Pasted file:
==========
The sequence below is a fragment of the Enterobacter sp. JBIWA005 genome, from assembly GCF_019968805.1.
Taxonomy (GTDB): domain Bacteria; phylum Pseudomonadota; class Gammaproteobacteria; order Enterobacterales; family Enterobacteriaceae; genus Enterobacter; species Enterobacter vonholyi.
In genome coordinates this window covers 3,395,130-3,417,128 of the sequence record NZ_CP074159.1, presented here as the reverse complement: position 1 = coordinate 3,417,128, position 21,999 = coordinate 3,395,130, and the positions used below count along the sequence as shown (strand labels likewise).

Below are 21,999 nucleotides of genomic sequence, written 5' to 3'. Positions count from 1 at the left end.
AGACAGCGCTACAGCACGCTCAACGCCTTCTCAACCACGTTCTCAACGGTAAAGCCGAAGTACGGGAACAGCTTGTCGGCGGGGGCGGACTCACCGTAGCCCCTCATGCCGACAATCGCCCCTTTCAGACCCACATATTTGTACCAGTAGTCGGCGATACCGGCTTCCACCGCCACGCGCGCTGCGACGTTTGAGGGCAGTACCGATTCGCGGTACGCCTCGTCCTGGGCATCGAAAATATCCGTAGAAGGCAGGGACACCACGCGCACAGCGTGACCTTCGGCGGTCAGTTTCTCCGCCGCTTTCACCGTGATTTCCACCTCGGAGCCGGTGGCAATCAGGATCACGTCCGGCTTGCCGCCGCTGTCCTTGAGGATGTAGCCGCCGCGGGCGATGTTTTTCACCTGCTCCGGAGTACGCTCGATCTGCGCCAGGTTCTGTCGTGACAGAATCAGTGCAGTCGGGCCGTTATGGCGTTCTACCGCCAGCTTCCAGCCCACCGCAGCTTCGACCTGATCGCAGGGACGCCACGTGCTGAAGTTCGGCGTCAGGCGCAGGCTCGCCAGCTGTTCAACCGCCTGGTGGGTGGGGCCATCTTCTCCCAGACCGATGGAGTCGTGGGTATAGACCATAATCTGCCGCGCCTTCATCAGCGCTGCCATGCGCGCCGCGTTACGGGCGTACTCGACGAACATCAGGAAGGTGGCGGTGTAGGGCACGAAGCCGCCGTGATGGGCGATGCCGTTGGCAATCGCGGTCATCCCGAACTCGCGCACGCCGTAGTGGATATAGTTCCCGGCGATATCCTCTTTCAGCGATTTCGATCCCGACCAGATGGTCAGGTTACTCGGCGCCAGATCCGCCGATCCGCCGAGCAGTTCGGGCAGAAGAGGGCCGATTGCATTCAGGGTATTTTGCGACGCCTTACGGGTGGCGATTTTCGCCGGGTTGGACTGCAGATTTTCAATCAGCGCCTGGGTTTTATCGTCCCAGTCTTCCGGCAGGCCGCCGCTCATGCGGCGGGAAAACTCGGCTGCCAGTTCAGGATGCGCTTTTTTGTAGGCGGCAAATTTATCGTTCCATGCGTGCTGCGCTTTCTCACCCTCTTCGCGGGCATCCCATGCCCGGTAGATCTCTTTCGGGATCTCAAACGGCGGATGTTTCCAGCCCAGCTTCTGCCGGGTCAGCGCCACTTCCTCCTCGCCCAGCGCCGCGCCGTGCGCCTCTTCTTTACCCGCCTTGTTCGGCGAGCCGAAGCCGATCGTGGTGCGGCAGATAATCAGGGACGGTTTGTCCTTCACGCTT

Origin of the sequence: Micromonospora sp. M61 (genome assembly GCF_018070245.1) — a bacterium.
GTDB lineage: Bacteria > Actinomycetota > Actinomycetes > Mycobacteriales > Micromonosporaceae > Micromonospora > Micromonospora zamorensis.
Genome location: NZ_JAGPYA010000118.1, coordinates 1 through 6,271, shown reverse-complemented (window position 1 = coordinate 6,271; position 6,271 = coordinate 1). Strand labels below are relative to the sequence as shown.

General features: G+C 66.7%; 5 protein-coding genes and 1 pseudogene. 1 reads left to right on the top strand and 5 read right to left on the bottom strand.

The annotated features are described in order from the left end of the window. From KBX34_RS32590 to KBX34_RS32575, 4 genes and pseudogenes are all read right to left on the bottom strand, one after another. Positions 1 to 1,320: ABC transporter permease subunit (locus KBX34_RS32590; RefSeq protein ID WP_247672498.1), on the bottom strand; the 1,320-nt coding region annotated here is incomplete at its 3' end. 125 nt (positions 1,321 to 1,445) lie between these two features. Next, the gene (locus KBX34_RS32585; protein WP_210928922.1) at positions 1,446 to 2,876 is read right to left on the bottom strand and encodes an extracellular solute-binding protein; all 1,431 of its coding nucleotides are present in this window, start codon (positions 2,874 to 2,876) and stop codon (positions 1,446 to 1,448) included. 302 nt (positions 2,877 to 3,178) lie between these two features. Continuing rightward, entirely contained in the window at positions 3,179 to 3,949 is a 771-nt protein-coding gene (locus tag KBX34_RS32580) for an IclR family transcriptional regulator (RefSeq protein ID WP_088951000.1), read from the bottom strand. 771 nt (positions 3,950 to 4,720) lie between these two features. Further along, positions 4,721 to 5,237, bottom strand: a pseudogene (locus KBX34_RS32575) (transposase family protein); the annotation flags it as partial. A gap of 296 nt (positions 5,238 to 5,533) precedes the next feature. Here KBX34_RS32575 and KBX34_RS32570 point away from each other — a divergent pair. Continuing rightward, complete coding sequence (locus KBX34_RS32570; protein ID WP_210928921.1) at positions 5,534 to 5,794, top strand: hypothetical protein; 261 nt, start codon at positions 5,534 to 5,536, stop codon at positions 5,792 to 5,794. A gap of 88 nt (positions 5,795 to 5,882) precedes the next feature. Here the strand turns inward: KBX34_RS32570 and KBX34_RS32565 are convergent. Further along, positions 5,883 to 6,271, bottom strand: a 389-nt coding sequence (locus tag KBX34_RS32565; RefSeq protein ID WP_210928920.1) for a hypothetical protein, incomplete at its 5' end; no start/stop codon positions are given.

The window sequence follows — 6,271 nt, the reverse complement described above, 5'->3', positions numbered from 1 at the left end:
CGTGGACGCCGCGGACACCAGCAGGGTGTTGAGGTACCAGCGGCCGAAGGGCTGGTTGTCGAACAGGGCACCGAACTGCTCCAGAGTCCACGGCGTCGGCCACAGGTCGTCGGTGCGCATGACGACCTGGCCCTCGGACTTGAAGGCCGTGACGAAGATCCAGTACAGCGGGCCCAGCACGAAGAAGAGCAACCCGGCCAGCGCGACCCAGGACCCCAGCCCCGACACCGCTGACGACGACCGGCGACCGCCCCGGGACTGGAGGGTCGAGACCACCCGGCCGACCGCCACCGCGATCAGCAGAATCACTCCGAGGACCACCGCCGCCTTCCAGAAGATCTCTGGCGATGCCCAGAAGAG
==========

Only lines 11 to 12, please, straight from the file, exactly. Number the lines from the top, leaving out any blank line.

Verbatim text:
The window sequence follows — 6,271 nt, the reverse complement described above, 5'->3', positions numbered from 1 at the left end:
CGTGGACGCCGCGGACACCAGCAGGGTGTTGAGGTACCAGCGGCCGAAGGGCTGGTTGTCGAACAGGGCACCGAACTGCTCCAGAGTCCACGGCGTCGGCCACAGGTCGTCGGTGCGCATGACGACCTGGCCCTCGGACTTGAAGGCCGTGACGAAGATCCAGTACAGCGGGCCCAGCACGAAGAAGAGCAACCCGGCCAGCGCGACCCAGGACCCCAGCCCCGACACCGCTGACGACGACCGGCGACCGCCCCGGGACTGGAGGGTCGAGACCACCCGGCCGACCGCCACCGCGATCAGCAGAATCACTCCGAGGACCACCGCCGCCTTCCAGAAGATCTCTGGCGATGCCCAGAAGAG